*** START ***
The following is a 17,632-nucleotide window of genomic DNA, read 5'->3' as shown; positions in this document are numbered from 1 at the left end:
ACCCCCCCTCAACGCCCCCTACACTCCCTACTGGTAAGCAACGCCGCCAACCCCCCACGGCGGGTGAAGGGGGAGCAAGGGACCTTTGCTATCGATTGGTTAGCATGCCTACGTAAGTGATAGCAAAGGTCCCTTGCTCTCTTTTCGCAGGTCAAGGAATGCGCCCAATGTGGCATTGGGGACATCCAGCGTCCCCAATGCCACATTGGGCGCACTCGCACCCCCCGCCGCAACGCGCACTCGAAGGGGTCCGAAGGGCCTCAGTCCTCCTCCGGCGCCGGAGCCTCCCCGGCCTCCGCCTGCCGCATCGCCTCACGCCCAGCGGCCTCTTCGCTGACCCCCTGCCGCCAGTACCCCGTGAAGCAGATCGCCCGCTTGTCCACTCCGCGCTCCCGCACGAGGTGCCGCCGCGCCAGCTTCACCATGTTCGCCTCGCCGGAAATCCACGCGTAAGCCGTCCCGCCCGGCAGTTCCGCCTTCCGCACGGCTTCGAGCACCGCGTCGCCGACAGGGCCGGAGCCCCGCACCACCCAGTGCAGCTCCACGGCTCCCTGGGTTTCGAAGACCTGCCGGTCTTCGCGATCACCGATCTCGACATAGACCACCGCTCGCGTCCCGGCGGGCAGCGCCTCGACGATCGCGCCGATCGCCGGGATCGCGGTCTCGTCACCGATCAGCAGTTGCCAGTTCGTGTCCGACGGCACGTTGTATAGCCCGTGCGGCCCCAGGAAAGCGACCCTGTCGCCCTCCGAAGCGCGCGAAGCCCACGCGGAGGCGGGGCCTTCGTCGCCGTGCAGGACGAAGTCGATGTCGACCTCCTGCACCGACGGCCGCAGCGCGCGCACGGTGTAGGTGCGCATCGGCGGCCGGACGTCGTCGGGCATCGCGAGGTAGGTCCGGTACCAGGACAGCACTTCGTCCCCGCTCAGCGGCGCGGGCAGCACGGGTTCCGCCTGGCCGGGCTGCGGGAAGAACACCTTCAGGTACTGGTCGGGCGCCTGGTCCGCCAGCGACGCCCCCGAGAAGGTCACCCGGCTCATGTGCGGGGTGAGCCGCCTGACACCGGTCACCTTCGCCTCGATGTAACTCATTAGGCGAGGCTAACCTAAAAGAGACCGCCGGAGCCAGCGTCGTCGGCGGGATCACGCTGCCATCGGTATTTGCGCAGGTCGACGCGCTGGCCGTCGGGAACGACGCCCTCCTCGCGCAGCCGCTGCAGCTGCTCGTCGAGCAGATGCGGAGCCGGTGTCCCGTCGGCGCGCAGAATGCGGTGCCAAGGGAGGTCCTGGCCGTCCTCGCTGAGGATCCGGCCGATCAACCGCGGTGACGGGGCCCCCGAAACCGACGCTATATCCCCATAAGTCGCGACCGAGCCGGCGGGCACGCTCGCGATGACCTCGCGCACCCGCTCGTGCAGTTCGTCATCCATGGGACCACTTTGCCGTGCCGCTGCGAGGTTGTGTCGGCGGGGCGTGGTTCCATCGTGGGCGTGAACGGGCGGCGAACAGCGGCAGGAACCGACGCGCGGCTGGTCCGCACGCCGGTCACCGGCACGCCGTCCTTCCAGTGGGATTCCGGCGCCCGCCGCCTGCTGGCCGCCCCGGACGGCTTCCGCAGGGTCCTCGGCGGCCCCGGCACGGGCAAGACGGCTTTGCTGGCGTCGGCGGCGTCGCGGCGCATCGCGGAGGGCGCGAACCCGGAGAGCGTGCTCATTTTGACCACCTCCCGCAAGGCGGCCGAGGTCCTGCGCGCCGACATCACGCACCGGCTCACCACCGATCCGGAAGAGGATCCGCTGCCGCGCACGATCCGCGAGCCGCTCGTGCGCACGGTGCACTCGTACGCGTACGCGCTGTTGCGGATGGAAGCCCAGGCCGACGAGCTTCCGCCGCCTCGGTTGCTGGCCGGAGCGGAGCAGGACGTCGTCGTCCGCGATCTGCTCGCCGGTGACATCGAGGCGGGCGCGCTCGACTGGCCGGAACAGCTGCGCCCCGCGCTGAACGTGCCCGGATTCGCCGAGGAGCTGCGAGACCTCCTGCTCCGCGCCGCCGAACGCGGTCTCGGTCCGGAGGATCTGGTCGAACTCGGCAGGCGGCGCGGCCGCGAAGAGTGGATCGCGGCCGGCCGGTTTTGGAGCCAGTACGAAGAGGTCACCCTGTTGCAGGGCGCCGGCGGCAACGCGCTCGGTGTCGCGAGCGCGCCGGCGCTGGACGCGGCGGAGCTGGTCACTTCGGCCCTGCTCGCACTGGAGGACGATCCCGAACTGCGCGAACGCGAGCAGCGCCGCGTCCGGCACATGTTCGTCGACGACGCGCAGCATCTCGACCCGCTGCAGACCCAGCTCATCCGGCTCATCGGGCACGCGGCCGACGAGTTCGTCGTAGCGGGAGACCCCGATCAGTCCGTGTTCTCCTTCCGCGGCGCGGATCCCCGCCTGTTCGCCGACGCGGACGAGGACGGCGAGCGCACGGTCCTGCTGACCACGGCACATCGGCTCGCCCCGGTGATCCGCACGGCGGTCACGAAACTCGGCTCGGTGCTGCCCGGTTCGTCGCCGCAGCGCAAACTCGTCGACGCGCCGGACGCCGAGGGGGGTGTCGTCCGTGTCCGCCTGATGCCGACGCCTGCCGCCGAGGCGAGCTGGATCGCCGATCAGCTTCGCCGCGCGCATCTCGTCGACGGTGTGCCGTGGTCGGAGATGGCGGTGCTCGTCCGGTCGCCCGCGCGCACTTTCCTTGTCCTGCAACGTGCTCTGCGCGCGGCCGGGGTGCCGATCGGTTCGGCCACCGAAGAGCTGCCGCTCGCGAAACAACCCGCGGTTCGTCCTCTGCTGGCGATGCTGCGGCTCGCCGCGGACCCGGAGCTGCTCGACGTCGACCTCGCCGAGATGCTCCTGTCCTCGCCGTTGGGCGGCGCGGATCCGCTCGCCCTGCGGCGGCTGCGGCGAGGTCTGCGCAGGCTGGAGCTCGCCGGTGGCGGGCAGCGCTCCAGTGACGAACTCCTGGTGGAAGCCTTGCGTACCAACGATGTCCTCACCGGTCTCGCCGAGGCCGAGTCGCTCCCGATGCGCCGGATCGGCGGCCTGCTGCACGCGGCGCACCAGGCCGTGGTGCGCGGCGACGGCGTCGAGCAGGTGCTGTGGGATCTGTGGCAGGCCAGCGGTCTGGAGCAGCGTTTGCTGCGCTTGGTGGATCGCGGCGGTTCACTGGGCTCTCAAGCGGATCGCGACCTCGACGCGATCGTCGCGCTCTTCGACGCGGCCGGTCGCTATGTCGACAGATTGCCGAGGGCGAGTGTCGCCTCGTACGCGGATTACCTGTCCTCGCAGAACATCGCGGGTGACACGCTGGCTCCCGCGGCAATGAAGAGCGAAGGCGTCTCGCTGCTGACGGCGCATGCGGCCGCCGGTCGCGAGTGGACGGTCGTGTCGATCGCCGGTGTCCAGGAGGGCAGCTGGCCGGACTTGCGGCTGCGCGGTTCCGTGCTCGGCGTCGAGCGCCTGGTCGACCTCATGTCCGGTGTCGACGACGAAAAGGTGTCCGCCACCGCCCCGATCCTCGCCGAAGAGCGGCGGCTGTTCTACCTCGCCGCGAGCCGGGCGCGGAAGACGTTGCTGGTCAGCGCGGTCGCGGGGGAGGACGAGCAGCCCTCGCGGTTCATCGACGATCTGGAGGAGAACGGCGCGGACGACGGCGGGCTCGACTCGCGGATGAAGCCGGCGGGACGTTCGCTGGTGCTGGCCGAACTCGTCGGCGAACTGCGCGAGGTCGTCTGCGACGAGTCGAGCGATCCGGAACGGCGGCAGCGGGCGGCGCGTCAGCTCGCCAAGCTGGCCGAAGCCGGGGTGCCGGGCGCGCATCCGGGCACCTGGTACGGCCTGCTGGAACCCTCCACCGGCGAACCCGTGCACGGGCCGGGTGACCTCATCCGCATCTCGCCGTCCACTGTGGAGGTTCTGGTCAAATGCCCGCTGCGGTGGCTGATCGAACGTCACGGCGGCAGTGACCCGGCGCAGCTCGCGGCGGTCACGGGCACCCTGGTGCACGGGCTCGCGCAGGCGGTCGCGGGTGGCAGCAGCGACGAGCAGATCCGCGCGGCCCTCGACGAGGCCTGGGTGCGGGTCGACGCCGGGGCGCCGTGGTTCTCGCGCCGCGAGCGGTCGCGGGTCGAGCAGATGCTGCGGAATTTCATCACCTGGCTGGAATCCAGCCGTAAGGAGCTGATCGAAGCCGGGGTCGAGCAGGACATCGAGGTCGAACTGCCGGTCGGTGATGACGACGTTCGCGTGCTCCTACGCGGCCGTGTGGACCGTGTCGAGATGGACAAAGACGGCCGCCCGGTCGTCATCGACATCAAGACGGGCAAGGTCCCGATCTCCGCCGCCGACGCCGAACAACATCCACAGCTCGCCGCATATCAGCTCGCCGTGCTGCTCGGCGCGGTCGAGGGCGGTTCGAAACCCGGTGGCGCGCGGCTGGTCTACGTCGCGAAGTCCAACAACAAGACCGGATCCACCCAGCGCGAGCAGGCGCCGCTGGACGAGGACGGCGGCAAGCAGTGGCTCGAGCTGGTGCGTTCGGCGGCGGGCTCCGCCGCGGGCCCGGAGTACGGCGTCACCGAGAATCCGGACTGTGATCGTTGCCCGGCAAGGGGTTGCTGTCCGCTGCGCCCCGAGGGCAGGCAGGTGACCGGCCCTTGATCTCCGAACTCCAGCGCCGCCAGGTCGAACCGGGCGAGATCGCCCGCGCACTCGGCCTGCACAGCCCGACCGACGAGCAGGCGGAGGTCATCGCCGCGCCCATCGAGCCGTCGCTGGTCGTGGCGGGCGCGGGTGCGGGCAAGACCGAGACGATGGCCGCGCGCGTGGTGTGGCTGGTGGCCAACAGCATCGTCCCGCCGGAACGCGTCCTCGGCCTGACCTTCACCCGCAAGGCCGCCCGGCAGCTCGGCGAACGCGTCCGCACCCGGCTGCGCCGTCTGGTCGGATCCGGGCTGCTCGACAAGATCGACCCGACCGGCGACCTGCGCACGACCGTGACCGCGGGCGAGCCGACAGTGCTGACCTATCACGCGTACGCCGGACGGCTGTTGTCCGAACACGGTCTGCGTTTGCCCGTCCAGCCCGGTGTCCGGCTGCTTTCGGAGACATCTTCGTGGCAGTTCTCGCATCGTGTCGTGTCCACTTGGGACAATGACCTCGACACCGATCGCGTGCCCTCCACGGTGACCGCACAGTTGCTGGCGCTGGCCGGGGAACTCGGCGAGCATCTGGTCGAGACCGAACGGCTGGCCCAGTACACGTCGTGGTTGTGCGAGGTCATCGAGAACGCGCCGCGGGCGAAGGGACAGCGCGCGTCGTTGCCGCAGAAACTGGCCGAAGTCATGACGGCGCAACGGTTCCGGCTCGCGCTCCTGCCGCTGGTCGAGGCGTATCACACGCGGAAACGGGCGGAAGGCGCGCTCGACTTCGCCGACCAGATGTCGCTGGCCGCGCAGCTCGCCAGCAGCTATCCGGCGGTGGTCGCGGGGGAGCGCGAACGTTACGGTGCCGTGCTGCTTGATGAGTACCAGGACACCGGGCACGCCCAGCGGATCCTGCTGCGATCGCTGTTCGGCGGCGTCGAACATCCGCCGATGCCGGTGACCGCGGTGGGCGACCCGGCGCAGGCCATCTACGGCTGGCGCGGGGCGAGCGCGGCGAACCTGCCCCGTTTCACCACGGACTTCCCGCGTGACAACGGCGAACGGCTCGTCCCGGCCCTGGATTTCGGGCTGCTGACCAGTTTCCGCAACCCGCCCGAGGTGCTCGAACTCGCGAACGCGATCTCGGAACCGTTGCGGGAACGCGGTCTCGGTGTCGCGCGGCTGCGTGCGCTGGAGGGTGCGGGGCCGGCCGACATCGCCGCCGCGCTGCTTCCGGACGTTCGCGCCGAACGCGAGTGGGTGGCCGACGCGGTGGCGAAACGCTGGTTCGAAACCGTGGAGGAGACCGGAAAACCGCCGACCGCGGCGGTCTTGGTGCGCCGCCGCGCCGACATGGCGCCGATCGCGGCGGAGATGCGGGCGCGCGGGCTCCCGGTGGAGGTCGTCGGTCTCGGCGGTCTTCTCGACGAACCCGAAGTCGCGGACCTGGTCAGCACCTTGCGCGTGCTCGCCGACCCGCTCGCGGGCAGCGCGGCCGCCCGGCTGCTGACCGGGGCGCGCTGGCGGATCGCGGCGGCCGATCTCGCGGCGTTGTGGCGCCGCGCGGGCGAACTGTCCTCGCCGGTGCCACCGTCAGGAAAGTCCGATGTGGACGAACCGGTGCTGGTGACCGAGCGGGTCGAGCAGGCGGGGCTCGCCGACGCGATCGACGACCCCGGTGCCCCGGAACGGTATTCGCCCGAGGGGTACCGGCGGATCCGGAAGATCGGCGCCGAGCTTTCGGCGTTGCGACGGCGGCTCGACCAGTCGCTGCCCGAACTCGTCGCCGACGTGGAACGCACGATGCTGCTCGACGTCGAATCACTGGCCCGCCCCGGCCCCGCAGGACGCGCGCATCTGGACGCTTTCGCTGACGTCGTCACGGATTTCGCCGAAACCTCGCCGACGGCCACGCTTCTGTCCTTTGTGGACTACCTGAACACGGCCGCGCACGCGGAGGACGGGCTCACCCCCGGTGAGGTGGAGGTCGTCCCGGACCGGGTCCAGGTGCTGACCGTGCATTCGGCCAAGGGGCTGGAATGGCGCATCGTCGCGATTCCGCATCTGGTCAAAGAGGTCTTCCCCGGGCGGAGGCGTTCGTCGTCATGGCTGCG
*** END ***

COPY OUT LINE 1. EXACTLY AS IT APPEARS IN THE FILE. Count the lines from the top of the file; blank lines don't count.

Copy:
The following is a 17,632-nucleotide window of genomic DNA, read 5'->3' as shown; positions in this document are numbered from 1 at the left end: